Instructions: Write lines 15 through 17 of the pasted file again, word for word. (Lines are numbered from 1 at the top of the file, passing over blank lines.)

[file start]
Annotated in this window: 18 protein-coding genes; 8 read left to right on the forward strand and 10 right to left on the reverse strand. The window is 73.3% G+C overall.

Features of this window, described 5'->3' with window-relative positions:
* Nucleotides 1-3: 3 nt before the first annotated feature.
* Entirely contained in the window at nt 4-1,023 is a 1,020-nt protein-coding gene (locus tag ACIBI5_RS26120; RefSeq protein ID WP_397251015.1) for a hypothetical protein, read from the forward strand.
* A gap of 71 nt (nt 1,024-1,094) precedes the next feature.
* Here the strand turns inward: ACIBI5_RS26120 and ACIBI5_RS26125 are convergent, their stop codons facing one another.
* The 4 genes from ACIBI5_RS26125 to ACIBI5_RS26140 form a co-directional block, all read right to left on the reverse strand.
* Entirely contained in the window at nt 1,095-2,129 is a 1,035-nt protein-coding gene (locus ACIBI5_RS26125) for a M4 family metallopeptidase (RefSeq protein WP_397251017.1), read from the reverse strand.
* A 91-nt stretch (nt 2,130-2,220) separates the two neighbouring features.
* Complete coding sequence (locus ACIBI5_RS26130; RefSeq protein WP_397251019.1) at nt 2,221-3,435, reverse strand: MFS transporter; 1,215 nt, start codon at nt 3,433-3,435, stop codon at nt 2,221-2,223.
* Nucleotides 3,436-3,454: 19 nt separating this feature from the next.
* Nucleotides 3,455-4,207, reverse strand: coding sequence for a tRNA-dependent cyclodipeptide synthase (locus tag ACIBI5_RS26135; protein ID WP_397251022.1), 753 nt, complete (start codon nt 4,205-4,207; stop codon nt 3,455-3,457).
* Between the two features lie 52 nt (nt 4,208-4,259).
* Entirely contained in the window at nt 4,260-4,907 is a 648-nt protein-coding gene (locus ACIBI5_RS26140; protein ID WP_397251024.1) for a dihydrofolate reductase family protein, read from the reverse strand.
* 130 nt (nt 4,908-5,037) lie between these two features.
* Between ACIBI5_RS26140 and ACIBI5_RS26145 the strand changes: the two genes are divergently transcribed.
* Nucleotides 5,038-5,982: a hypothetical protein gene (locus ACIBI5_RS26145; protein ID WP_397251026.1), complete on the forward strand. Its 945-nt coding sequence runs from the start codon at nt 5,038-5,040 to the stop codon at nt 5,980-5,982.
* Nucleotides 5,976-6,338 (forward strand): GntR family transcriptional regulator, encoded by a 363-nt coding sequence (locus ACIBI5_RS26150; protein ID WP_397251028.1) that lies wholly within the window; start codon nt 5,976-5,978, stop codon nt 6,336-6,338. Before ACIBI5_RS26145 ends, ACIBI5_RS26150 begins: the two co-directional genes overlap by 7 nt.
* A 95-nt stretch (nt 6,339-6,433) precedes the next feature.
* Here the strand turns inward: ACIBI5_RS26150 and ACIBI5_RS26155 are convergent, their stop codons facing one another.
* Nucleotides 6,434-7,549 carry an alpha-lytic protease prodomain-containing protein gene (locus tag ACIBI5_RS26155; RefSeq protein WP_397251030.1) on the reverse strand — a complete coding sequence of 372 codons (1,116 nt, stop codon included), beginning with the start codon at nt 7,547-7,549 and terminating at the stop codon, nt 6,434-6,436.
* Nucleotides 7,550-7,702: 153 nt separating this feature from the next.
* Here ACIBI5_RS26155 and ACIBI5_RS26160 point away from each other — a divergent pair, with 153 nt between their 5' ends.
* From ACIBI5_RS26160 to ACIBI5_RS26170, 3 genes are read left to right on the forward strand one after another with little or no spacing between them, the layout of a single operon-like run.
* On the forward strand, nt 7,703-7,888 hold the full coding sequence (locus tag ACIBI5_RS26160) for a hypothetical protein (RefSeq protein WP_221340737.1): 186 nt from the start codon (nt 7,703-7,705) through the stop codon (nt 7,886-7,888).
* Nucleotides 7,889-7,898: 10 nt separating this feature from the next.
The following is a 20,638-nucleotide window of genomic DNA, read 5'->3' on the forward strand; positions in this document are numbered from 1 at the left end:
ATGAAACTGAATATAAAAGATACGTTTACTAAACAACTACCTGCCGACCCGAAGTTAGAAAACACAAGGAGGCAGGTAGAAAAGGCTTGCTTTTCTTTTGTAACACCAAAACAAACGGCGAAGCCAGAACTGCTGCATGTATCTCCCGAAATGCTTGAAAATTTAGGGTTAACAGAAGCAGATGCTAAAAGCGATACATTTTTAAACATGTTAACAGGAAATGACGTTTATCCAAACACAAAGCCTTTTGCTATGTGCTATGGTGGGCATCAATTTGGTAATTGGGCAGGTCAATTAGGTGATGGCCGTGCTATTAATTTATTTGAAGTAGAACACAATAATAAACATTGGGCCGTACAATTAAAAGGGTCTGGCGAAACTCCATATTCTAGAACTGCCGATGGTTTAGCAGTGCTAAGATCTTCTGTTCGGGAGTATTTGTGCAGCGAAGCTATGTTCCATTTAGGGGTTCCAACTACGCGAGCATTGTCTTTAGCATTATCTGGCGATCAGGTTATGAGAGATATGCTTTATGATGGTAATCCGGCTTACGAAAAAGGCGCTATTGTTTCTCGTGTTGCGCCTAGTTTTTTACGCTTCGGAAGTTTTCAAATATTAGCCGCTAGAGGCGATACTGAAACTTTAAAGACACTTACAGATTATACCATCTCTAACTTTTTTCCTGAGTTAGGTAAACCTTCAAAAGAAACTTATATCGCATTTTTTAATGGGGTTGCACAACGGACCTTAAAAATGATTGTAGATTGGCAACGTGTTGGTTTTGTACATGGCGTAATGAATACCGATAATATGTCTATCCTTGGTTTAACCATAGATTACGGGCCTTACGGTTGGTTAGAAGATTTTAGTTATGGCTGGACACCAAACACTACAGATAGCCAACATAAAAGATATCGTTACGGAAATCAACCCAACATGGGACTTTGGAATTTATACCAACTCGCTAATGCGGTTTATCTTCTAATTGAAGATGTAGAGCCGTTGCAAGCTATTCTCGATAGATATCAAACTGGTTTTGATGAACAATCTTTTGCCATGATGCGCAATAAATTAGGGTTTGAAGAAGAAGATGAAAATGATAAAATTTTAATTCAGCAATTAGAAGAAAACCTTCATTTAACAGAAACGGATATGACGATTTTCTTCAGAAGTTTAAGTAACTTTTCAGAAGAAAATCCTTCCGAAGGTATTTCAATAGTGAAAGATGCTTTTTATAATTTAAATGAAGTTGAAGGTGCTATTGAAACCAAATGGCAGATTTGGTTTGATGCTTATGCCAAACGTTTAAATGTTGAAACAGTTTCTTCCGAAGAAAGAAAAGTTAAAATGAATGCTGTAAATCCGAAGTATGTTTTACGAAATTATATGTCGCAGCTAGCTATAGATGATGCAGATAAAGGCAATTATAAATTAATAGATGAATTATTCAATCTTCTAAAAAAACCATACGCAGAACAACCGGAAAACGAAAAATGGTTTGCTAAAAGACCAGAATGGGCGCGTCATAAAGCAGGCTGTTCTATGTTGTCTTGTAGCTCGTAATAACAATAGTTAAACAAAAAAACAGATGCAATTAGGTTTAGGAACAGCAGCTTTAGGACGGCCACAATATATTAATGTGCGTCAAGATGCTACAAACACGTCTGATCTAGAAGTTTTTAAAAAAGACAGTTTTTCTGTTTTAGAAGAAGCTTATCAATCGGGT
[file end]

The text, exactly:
* 130 nt (nt 4,908-5,037) lie between these two features.
* Between ACIBI5_RS26140 and ACIBI5_RS26145 the strand changes: the two genes are divergently transcribed.
* Nucleotides 5,038-5,982: a hypothetical protein gene (locus ACIBI5_RS26145; protein ID WP_397251026.1), complete on the forward strand. Its 945-nt coding sequence runs from the start codon at nt 5,038-5,040 to the stop codon at nt 5,980-5,982.